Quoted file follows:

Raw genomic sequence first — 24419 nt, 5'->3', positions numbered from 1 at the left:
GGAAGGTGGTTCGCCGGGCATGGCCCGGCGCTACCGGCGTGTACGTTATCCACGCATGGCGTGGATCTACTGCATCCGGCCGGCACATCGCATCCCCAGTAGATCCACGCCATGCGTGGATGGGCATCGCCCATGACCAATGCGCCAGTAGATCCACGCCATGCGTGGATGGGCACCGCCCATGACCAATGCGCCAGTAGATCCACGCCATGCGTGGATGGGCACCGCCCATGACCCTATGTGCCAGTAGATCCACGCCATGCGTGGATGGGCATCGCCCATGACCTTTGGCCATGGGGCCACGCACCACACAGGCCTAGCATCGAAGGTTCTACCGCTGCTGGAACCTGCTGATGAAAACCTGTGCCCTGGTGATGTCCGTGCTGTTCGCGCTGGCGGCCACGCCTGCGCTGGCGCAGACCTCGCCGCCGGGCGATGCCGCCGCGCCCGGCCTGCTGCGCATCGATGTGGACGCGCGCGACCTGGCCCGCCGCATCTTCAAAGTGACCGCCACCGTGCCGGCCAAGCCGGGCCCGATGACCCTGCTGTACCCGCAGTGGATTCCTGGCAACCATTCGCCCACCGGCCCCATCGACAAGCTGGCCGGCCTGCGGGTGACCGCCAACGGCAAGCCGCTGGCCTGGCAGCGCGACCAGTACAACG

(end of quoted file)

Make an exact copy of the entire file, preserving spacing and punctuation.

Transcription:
Raw genomic sequence first — 24419 nt, 5'->3', positions numbered from 1 at the left:
GGAAGGTGGTTCGCCGGGCATGGCCCGGCGCTACCGGCGTGTACGTTATCCACGCATGGCGTGGATCTACTGCATCCGGCCGGCACATCGCATCCCCAGTAGATCCACGCCATGCGTGGATGGGCATCGCCCATGACCAATGCGCCAGTAGATCCACGCCATGCGTGGATGGGCACCGCCCATGACCAATGCGCCAGTAGATCCACGCCATGCGTGGATGGGCACCGCCCATGACCCTATGTGCCAGTAGATCCACGCCATGCGTGGATGGGCATCGCCCATGACCTTTGGCCATGGGGCCACGCACCACACAGGCCTAGCATCGAAGGTTCTACCGCTGCTGGAACCTGCTGATGAAAACCTGTGCCCTGGTGATGTCCGTGCTGTTCGCGCTGGCGGCCACGCCTGCGCTGGCGCAGACCTCGCCGCCGGGCGATGCCGCCGCGCCCGGCCTGCTGCGCATCGATGTGGACGCGCGCGACCTGGCCCGCCGCATCTTCAAAGTGACCGCCACCGTGCCGGCCAAGCCGGGCCCGATGACCCTGCTGTACCCGCAGTGGATTCCTGGCAACCATTCGCCCACCGGCCCCATCGACAAGCTGGCCGGCCTGCGGGTGACCGCCAACGGCAAGCCGCTGGCCTGGCAGCGCGACCAGTACAACG